With the launch of Tinder and other mobile "hookup" apps, technology has made finding someone to love a lot easier. But breaking up remains a bit more complicated: Could I just send a text message? Maybe I should call? Do I have to meet in person?
Not anymore. Meet Binder — the smartphone app that's meant for breaking up. It's essentially a Tinder wannabe but in reverse. Here's how it works:
1. Download the app. Currently, it's only available in the U.K., so you'll need a British iTunes or Google Play account.
2. Select whether your breakup is with a girl or guy.
3. Then type in his or her name and number. You can also choose to upload a photo.
4. The app will then make a Tinderesque card, which users can swipe away to the right to begin the breakup process. Select the trash can at the bottom to restart the process.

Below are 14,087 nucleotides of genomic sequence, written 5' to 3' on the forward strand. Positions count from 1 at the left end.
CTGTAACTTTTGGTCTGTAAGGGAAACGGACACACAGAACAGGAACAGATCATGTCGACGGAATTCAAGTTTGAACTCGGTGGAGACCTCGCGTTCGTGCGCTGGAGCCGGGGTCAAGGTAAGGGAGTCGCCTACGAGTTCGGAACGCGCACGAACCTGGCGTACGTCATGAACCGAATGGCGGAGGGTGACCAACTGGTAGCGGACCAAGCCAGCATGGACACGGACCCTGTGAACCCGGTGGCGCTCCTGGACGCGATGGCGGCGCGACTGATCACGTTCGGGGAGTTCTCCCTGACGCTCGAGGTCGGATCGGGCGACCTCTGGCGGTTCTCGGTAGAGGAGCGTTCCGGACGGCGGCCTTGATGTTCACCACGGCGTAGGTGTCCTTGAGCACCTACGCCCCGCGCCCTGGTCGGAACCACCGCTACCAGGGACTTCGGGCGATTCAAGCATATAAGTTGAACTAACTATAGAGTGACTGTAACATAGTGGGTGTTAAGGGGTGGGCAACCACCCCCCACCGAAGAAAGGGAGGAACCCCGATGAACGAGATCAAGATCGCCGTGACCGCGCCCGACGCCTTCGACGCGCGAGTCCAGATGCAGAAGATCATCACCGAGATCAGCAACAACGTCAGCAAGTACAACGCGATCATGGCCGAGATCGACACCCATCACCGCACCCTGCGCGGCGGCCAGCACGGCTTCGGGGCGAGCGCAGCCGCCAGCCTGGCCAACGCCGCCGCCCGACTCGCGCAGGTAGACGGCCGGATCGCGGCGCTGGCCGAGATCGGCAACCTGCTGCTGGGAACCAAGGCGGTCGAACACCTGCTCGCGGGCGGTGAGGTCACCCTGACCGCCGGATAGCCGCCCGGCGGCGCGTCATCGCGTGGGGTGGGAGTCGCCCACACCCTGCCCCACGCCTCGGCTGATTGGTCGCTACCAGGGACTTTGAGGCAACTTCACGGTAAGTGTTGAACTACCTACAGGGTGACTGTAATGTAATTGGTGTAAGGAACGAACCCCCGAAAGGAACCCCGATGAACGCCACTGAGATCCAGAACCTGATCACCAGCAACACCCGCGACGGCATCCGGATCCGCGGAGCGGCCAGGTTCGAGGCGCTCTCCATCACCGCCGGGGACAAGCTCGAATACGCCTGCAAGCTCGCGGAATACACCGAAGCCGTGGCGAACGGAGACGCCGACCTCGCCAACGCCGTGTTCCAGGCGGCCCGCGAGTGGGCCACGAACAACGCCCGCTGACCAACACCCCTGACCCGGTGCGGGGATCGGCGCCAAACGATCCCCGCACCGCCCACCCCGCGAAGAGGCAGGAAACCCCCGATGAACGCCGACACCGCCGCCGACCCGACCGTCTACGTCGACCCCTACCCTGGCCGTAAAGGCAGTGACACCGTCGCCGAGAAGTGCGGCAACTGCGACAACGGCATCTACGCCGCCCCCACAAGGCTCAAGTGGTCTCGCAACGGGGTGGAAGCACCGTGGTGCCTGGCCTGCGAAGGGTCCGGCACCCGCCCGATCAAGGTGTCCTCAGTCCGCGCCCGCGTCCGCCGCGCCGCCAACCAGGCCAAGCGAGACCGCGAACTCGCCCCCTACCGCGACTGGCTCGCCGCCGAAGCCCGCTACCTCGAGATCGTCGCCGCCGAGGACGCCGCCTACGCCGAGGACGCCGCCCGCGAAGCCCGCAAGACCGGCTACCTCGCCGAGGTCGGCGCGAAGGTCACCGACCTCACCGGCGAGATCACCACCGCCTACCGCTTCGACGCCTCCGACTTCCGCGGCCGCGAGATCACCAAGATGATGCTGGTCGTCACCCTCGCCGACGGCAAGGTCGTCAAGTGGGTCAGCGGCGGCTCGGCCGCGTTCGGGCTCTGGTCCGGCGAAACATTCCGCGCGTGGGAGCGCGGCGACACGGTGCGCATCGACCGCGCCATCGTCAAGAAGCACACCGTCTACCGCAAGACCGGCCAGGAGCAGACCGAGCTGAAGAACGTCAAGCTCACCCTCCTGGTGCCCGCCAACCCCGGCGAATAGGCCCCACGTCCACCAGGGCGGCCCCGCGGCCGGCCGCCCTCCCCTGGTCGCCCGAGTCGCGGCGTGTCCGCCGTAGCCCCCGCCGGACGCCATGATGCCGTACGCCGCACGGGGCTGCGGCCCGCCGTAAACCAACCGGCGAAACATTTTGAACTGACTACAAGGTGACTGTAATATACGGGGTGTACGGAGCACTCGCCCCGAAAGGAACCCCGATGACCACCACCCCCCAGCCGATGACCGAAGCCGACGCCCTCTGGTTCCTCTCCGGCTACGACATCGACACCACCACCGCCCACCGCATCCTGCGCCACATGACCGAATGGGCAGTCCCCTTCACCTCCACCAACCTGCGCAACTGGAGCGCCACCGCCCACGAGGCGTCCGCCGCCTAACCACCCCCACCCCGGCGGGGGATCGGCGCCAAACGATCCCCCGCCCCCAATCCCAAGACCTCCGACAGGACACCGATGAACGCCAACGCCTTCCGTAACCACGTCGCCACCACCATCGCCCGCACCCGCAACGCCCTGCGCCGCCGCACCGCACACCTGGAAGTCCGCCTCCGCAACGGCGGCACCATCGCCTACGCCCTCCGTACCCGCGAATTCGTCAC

5. Binder then brings up four options to choose from for the reason you're calling it quits. Select one, and you're done!
6. Your significant other will then receive a text message response and a 37-second-long voicemail that reads:
"Yeah you're getting dumped. Your boyfriend, em, yeah. I mean, yeah, maybe you deserve more. Maybe you deserve that white picket fence. Maybe you deserve twins. Boris and Doris. They could live out their days happily without that horrible guy who's dumping you using this app, using me as a vessel to break this to you quite gently. You're dumped. You're dumped. You're really really dumped. Bind some will say. Bind with Binder now at all good app stores. Bye!"
So what's the story behind Binder? The app was designed by Bright Signals, a digital agency based in Glasgow, Scotland. Tennent's Lager, a pale ale made by Wellpark Brewery, is reportedly behind Binder's development, according to news site Campaign. However, there's no apparent direct-sponsoring message yet.
Correction: An earlier version of the article identified the app's creator as Peach Digital. In fact, the agency behind Binder is Bright Signals and only took on the name "Peach Digital" during the campaign to take the "mick out of Apple," a spokesperson wrote.